When operating cranes and other weight-handling equipment the potential for property damage or serious injury always lingers.
If a specific job is being conducted with improper equipment or without a crucial accessory the likelihood of property loss or bodily harm to workers is magnified. To avoid such a situation, a working knowledge of how to correctly select new equipment is necessary.
General Selection Factors
Deciding between a rotating or non-rotating machine is the initial step in choosing weight-handling equipment for a given application. This selection is primarily determined through evaluation of the space to be covered by the hook, known as the area of coverage.
In most projects, it is necessary to position the load hook over a spot within a sizable area, with mechanisms added to the basic hoist to accomplish this task. The greater the area to be covered and the greater the flexibility, accuracy, and speed with which this positioning must be accomplished, the more complex and costly the equipment becomes.
Typically, traveling rotating cranes have a decided advantage over non-rotating machines when it comes to potential area of coverage. Rotating cranes can essentially go anywhere if enough track or pavement is available, or the area’s terrain is not too rough. On the other hand, non-rotating cranes are limited to fixed runs of track.
Choosing between the two general types of weight-lifting machines is primarily based on area of coverage, yet consideration of height limitations, capacity and reach, and tail swing also hold importance.
Non-rotating cranes must clear the top of a load to be lifted and all neighboring obstructions making them most useful in lumber yards or shops, where the height to be cleared is nominal to moderate. In these facilities, straddle carriers and overhead traveling cranes are commonly utilized.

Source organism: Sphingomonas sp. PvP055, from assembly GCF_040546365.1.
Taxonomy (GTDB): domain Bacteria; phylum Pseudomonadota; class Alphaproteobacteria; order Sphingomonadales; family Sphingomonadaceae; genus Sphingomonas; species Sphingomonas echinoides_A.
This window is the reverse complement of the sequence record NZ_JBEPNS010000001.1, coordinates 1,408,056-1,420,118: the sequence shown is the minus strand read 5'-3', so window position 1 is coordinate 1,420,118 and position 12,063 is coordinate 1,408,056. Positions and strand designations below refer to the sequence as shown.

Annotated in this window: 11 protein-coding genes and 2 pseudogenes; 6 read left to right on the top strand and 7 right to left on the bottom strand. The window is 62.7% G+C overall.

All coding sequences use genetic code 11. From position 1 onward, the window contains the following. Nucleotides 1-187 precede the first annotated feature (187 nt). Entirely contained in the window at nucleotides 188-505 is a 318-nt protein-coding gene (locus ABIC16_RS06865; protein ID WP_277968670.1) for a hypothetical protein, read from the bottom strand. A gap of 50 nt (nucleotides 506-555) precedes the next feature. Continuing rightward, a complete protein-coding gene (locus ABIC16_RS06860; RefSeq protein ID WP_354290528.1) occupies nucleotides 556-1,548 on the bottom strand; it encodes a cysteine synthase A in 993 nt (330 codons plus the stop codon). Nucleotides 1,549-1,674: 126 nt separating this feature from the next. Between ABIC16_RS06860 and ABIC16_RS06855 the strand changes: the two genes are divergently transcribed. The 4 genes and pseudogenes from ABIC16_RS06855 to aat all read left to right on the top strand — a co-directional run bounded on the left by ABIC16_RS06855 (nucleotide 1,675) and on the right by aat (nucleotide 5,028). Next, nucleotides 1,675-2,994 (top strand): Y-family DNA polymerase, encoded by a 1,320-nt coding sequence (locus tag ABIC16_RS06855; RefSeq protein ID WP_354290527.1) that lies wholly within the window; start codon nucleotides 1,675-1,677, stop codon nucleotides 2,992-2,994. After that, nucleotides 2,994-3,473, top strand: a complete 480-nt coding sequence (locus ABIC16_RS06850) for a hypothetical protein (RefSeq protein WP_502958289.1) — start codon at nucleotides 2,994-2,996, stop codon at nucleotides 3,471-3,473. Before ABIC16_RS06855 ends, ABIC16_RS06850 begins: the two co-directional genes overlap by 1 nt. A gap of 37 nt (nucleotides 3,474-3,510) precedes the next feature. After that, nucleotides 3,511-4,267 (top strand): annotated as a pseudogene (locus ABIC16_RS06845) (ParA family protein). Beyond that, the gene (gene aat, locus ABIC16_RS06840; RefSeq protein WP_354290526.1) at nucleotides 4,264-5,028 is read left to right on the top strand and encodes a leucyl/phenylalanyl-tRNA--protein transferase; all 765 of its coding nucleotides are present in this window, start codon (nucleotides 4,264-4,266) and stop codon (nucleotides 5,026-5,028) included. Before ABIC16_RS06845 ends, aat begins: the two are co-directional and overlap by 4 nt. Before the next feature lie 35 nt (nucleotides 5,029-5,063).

When servicing a ship, the clearance under the bridge required to clear the masts is often more than 200 feet (61 meters). In these situations, rotating cranes equipped for luffing are frequently utilized rather than gantry or overhead traveling cranes, as a lift of that height is unusual for the latter machines.
Capacity and Reach
Consideration of the weights to be lifted and an individual crane’s reach often dictate the appropriate machine to utilize. Reach is dependent on the layout of a facility, clearances, size of a load to be handled, height of boom hinge pins and other variables.
Ideally, a crane’s hook should reach the farthest limits to be served, dubbed maximum reach. A machine’s minimum reach must be as small as possible, with the closest reach position of the hook of most importance on fixed cranes and derricks.
Generally, rotating cranes with a capacity exceeding 150 to 200 tons and a reach up to 200 feet are unusual; whereas gantry cranes with a 600- to 800-ton rated capacity and a reach exceeding 600 feet are becoming more common for use.
In situations where tail swing is restricted, like inside a building, rotating cranes are not a suitable option, unless the mast can be supported top and bottom, or cantilevered. Normally, without the aid of a counterweight, the capacity of a rotating crane is limited.
Instead, overhead traveling cranes are the typical choice for relatively large areas of coverage inside a building, where columns and framing provide the basic layout for the runway and spans are short.
Rotating Crane Considerations
Overall, rotating cranes are the preferred machine type for most lifting operations. When determining the type of rotating crane to utilize for a job many factors must be considered.
The speed of mobile, traveling tower, traveling hammerhead, portal and gantry cranes that travel on pavement or rails at ground level is generally limited to a brisk walking pace. For safety reasons these pieces of equipment are preceded by a trackwatcher that walks ahead of a crane to ensure that the path of travel is clear with switches in correct positions.
When fast travel speeds are required, an overhead traveling crane mounted on a high structure, clear of the lower work area, are recommended.